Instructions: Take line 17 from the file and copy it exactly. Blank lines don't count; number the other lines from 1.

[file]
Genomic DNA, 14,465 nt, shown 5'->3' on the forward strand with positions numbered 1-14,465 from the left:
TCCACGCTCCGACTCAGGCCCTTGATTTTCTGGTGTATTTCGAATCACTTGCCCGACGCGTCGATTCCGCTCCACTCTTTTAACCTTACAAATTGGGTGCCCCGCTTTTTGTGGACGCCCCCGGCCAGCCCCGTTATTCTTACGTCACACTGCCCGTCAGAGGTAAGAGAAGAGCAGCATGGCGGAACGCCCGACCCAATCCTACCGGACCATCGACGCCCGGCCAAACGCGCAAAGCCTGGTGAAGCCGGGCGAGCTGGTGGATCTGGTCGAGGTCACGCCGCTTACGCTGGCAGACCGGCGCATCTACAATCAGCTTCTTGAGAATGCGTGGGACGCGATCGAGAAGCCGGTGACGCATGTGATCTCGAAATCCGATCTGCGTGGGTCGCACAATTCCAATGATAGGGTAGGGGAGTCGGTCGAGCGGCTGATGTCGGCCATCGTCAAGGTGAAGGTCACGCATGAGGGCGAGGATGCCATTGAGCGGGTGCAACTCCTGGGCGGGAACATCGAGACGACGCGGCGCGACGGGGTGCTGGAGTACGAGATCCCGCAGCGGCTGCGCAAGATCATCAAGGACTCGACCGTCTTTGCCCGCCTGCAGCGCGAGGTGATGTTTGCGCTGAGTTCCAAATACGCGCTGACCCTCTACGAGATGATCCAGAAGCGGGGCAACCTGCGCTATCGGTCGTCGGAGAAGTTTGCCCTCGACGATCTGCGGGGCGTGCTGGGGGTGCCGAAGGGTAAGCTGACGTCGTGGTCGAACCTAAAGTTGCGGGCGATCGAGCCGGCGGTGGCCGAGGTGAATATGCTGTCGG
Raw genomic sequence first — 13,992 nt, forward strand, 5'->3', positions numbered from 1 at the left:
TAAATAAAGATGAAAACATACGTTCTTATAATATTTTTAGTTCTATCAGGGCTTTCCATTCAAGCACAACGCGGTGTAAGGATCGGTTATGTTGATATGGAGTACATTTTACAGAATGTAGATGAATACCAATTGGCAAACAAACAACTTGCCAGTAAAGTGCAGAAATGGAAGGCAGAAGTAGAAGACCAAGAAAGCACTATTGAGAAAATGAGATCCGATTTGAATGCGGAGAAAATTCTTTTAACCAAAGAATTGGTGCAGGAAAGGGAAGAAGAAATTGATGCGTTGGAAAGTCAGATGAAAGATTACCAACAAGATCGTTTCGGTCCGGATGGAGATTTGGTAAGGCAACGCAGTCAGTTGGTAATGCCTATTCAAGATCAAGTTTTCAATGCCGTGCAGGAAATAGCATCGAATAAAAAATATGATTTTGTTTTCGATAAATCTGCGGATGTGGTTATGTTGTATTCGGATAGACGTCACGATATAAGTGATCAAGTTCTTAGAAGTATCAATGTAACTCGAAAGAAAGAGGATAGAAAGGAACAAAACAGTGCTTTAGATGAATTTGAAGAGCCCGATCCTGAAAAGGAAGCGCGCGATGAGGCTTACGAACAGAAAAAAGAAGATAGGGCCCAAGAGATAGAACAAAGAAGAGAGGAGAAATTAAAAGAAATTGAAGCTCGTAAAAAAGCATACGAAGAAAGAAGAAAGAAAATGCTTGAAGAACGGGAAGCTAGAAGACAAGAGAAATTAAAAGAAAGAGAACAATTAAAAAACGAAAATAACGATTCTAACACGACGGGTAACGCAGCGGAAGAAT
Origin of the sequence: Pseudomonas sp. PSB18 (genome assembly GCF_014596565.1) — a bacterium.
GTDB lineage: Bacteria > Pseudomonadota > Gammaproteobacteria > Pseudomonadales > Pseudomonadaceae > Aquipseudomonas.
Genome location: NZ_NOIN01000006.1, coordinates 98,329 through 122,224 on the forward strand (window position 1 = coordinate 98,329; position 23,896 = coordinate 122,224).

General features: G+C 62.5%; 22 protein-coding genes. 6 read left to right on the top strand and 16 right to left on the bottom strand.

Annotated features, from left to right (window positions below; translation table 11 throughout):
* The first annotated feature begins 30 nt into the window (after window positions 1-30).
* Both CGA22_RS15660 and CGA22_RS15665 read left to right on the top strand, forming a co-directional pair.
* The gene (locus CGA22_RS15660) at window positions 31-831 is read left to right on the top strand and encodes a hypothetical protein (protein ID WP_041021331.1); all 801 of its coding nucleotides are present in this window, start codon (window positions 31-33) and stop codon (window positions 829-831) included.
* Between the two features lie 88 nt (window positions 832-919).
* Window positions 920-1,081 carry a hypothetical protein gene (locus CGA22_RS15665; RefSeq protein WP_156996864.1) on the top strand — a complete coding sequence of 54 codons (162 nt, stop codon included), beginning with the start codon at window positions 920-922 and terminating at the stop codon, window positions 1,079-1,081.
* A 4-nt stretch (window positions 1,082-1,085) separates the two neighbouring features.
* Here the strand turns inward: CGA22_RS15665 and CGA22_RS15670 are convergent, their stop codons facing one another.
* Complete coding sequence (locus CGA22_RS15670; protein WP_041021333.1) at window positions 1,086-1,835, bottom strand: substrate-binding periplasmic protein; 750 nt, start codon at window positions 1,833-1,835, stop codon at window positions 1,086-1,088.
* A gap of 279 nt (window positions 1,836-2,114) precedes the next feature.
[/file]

* Complete coding sequence (locus CGA22_RS15670; protein WP_041021333.1) at window positions 1,086-1,835, bottom strand: substrate-binding periplasmic protein; 750 nt, start codon at window positions 1,833-1,835, stop codon at window positions 1,086-1,088.